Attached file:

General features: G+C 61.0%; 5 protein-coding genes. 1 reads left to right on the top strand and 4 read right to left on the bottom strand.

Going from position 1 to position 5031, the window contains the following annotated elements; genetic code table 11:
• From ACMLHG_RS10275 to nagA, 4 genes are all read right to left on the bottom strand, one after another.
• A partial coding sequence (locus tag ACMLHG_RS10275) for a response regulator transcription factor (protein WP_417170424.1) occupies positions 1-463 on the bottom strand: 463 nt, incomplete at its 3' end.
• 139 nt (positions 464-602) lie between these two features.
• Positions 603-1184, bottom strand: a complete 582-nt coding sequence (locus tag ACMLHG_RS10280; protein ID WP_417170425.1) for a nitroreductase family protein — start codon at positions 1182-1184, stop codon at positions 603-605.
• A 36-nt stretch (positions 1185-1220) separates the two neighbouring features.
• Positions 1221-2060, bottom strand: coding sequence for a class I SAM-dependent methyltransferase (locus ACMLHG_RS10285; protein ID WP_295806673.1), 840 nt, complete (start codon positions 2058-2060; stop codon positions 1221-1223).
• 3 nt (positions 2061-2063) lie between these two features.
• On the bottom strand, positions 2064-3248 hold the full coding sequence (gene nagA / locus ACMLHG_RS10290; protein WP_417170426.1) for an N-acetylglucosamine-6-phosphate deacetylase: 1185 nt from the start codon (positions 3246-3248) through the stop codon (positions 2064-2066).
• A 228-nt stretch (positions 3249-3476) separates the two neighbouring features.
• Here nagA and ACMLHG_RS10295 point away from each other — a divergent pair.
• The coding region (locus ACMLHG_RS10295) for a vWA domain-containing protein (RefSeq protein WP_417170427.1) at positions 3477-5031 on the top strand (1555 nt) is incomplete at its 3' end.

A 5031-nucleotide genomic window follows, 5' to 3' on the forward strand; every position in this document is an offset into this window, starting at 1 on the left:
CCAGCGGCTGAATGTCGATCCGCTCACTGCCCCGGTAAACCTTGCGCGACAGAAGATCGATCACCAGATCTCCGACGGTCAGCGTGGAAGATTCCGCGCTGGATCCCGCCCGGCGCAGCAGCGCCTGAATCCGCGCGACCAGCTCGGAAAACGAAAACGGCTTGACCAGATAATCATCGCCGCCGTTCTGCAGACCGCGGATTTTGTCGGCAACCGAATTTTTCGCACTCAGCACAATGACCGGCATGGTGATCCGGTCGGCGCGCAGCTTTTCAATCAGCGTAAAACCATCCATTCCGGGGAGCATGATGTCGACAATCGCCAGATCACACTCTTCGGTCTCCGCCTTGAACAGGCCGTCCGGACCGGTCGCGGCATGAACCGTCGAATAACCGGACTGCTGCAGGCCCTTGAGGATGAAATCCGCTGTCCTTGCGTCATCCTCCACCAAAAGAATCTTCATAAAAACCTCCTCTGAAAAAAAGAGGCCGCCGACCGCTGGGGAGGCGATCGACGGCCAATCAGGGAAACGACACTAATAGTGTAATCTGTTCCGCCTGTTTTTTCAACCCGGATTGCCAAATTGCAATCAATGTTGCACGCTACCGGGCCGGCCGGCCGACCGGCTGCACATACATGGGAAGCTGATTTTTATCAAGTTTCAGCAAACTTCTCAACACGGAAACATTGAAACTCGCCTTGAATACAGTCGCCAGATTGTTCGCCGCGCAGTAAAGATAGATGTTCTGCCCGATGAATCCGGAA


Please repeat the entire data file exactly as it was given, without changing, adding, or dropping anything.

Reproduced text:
General features: G+C 61.0%; 5 protein-coding genes. 1 reads left to right on the top strand and 4 read right to left on the bottom strand.

Going from position 1 to position 5031, the window contains the following annotated elements; genetic code table 11:
• From ACMLHG_RS10275 to nagA, 4 genes are all read right to left on the bottom strand, one after another.
• A partial coding sequence (locus tag ACMLHG_RS10275) for a response regulator transcription factor (protein WP_417170424.1) occupies positions 1-463 on the bottom strand: 463 nt, incomplete at its 3' end.
• 139 nt (positions 464-602) lie between these two features.
• Positions 603-1184, bottom strand: a complete 582-nt coding sequence (locus tag ACMLHG_RS10280; protein ID WP_417170425.1) for a nitroreductase family protein — start codon at positions 1182-1184, stop codon at positions 603-605.
• A 36-nt stretch (positions 1185-1220) separates the two neighbouring features.
• Positions 1221-2060, bottom strand: coding sequence for a class I SAM-dependent methyltransferase (locus ACMLHG_RS10285; protein ID WP_295806673.1), 840 nt, complete (start codon positions 2058-2060; stop codon positions 1221-1223).
• 3 nt (positions 2061-2063) lie between these two features.
• On the bottom strand, positions 2064-3248 hold the full coding sequence (gene nagA / locus ACMLHG_RS10290; protein WP_417170426.1) for an N-acetylglucosamine-6-phosphate deacetylase: 1185 nt from the start codon (positions 3246-3248) through the stop codon (positions 2064-2066).
• A 228-nt stretch (positions 3249-3476) separates the two neighbouring features.
• Here nagA and ACMLHG_RS10295 point away from each other — a divergent pair.
• The coding region (locus ACMLHG_RS10295) for a vWA domain-containing protein (RefSeq protein WP_417170427.1) at positions 3477-5031 on the top strand (1555 nt) is incomplete at its 3' end.

A 5031-nucleotide genomic window follows, 5' to 3' on the forward strand; every position in this document is an offset into this window, starting at 1 on the left:
CCAGCGGCTGAATGTCGATCCGCTCACTGCCCCGGTAAACCTTGCGCGACAGAAGATCGATCACCAGATCTCCGACGGTCAGCGTGGAAGATTCCGCGCTGGATCCCGCCCGGCGCAGCAGCGCCTGAATCCGCGCGACCAGCTCGGAAAACGAAAACGGCTTGACCAGATAATCATCGCCGCCGTTCTGCAGACCGCGGATTTTGTCGGCAACCGAATTTTTCGCACTCAGCACAATGACCGGCATGGTGATCCGGTCGGCGCGCAGCTTTTCAATCAGCGTAAAACCATCCATTCCGGGGAGCATGATGTCGACAATCGCCAGATCACACTCTTCGGTCTCCGCCTTGAACAGGCCGTCCGGACCGGTCGCGGCATGAACCGTCGAATAACCGGACTGCTGCAGGCCCTTGAGGATGAAATCCGCTGTCCTTGCGTCATCCTCCACCAAAAGAATCTTCATAAAAACCTCCTCTGAAAAAAAGAGGCCGCCGACCGCTGGGGAGGCGATCGACGGCCAATCAGGGAAACGACACTAATAGTGTAATCTGTTCCGCCTGTTTTTTCAACCCGGATTGCCAAATTGCAATCAATGTTGCACGCTACCGGGCCGGCCGGCCGACCGGCTGCACATACATGGGAAGCTGATTTTTATCAAGTTTCAGCAAACTTCTCAACACGGAAACATTGAAACTCGCCTTGAATACAGTCGCCAGATTGTTCGCCGCGCAGTAAAGATAGATGTTCTGCCCGATGAATCCGGAA